Swell Matrix

Area Forecast Discussion

National Weather Service Honolulu Hi

404 am hst Fri Nov 16 2018


Surface high pressure building far north-northwest of the area will cause the trade winds to strengthen across the islands through early next week. An upper-level trough passing near the state may cause increasing instability and wetter conditions as moisture associated with a weakening frontal band moves down across the area through this weekend. The frontal band is expected to push south of the Big Island Sunday night. The trailing end of another front may reach the islands around the middle of next week.


A 1026 mb surface high near 34N 166w, or about 950 miles north- northwest of Lihue, is moving toward the east-southeast at about 15 mph. This feature is causing the pressure gradient to tighten across the state early this morning, which is causing the northeasterly trade winds to gradually strengthen. In addition, the surface high is pushing a weakening frontal boundary down toward the state. The diffuse leading edge of the band of broken to overcast low clouds and numerous showers associated with the front is located slightly less than 200 miles north-northwest of Lihue. This leading edge has been moving toward the south- southeast at 5 to 10 mph during the past six hours.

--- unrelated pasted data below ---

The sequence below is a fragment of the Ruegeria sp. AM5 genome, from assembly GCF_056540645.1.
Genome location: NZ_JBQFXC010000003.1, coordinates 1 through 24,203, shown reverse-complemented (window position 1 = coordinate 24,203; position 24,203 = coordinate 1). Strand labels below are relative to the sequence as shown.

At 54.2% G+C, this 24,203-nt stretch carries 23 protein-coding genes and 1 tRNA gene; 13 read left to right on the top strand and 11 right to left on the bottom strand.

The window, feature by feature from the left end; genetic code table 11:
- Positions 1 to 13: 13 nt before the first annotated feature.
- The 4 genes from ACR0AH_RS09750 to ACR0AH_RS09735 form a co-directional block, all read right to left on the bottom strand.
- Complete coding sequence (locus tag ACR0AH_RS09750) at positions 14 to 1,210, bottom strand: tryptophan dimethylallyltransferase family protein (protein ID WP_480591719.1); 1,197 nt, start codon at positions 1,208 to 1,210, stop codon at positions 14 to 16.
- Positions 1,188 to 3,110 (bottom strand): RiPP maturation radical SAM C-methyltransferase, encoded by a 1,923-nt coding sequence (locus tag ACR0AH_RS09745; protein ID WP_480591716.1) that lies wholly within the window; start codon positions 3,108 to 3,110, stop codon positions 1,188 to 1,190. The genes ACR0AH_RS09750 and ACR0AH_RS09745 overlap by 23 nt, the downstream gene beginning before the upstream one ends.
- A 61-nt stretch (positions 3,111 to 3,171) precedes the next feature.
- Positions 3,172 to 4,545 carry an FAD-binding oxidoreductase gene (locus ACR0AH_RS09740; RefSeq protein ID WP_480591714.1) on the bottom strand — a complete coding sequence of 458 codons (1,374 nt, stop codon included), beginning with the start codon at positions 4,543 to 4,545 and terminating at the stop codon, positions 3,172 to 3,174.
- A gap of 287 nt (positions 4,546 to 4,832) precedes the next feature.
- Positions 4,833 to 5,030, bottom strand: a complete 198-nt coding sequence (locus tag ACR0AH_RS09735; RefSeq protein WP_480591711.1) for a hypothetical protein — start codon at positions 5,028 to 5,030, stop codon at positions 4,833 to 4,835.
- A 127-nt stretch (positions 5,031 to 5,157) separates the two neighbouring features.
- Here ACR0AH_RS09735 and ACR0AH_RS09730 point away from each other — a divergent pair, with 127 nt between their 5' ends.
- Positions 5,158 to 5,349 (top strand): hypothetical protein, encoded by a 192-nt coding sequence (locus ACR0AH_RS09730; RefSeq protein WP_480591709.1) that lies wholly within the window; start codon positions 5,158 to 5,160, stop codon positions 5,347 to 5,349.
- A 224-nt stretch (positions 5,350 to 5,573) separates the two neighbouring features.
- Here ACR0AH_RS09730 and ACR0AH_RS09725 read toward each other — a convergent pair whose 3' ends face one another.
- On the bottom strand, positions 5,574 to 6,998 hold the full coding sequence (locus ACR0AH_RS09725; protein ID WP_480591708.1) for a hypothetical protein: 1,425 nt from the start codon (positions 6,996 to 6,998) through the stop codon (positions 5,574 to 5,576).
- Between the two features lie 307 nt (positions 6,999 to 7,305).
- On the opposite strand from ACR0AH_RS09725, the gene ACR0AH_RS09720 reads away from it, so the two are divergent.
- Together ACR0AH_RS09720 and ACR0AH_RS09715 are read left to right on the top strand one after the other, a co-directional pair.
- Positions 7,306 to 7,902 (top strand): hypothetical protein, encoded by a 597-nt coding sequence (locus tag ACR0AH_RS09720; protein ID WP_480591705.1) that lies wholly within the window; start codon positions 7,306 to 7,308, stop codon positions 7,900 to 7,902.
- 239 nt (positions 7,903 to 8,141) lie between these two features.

Aloft, a middle tropospheric trough appears to be near the western end of the island chain, while a broad upper tropospheric trough is digging down toward the region from the northwest. Even though the trough aloft near the islands is producing some instability, the mid-layers of the atmosphere remain relatively dry. Low clouds and showers being transported into the islands by the strengthening low-level trade wind flow are affecting windward sides of most islands. A few of these showers are also passing across some leeward sections of the smaller islands. In addition to the low clouds, high clouds continue to stream over the area from the southwest ahead of the digging upper-level trough.

The forecast guidance continues to indicate the trades will become locally breezy by mid to late morning as the surface high builds toward the east-southeast. At the same time, trade showers are forecast to continue over windward sections. The slight instability due to the troughs aloft may produce some brief heavy rainfall. However, the showers will likely be fast morning, so no significant flooding is forecast at this time. We will need to monitor radar and rain gages in case training of echoes unexpectedly occurs. This scenario, if it occurs later today or tonight, might require the issuance of a Flood Advisory or two for localized ponding of water on roads or elevated flow in some streams and drainage systems over some windward sections.